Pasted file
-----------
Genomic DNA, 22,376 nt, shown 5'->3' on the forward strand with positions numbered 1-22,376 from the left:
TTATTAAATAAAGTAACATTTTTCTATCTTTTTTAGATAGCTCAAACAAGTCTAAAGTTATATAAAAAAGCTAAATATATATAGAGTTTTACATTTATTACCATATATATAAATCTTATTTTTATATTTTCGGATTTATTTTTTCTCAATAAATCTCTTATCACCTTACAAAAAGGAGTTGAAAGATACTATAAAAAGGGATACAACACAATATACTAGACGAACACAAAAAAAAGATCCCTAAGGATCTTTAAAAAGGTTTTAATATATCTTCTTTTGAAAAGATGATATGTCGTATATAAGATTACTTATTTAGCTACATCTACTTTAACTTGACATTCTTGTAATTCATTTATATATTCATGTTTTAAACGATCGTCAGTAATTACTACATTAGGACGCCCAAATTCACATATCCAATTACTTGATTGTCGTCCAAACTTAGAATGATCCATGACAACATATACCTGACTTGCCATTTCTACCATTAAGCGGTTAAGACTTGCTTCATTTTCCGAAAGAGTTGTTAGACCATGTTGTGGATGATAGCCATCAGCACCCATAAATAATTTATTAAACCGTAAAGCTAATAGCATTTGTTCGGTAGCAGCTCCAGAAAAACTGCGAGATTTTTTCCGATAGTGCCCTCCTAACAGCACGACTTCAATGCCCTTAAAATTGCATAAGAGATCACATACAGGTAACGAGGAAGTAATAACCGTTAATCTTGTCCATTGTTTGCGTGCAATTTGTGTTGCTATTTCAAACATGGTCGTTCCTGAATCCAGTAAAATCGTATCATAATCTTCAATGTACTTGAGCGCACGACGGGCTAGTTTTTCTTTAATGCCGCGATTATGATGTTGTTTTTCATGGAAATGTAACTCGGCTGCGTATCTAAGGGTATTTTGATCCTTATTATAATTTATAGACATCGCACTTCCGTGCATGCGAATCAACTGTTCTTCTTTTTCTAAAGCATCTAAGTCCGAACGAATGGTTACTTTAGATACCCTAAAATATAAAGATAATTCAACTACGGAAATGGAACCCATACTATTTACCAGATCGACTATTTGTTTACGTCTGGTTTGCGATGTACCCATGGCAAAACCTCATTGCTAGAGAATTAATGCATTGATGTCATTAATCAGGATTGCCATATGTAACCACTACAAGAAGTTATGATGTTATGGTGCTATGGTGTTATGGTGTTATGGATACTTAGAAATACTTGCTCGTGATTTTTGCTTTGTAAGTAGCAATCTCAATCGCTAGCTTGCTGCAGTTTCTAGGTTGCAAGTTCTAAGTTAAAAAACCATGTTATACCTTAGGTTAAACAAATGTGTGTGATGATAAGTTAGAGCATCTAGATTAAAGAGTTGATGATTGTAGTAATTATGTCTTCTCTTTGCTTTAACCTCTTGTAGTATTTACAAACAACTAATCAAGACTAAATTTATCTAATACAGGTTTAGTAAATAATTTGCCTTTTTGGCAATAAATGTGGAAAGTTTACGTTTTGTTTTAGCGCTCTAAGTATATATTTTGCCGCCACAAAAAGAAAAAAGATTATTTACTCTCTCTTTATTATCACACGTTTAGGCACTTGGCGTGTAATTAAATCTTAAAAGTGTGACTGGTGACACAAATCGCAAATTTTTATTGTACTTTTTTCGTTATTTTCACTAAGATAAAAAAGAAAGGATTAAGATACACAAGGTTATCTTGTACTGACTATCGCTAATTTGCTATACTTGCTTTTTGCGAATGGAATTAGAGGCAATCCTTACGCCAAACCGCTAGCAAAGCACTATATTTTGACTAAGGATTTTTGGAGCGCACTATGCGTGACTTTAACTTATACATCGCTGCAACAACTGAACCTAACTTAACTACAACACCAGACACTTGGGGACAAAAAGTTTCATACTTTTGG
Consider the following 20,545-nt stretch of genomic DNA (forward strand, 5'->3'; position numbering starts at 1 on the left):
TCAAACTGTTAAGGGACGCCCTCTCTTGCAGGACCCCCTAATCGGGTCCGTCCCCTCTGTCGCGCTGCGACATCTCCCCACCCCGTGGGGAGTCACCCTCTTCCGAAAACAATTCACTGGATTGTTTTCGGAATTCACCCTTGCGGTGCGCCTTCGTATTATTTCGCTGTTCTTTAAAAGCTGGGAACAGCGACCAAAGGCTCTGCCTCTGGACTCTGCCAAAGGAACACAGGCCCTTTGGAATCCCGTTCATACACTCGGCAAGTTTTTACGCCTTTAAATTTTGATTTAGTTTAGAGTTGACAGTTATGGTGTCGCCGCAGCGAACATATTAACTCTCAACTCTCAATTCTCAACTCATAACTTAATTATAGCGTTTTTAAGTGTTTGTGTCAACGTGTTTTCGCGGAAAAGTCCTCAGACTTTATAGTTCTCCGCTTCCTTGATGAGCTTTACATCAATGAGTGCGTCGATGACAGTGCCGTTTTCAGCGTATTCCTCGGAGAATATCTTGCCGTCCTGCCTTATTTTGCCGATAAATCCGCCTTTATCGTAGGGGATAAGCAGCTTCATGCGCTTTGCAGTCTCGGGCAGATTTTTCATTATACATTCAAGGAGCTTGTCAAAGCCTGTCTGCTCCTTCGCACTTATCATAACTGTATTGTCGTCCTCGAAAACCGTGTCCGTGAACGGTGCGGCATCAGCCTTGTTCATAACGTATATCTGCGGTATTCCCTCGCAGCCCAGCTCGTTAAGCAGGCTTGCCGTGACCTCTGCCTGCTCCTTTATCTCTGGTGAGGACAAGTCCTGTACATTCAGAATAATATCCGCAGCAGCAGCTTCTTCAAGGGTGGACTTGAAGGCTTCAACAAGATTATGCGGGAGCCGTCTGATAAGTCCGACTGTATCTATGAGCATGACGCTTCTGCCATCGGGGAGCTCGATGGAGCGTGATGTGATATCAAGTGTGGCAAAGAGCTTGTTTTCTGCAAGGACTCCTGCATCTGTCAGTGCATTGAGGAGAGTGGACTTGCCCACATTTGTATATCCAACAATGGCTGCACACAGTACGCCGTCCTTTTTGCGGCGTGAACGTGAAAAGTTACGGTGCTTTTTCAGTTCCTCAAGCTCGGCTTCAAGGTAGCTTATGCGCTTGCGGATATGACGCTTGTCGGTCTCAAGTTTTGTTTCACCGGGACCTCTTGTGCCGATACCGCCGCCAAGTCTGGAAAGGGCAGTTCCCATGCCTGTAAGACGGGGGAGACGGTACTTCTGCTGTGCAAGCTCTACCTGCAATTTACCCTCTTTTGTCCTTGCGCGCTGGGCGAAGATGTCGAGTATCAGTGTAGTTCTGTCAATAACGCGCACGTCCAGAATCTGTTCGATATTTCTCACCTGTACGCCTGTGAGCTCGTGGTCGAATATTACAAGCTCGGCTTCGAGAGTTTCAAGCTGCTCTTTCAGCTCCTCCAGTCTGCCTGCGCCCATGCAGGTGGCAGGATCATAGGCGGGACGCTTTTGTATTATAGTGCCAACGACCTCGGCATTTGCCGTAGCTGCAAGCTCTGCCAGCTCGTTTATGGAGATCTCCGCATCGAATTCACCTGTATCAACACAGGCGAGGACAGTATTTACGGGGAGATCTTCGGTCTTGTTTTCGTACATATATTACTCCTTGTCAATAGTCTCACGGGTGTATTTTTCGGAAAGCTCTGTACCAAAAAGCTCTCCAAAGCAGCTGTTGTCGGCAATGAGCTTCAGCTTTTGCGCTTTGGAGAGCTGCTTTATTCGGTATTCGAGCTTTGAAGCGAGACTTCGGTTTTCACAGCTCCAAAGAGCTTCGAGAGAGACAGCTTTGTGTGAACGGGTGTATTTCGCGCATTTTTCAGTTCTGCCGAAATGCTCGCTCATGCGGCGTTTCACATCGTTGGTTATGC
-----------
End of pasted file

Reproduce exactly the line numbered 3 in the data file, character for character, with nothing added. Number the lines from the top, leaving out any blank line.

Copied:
Consider the following 20,545-nt stretch of genomic DNA (forward strand, 5'->3'; position numbering starts at 1 on the left):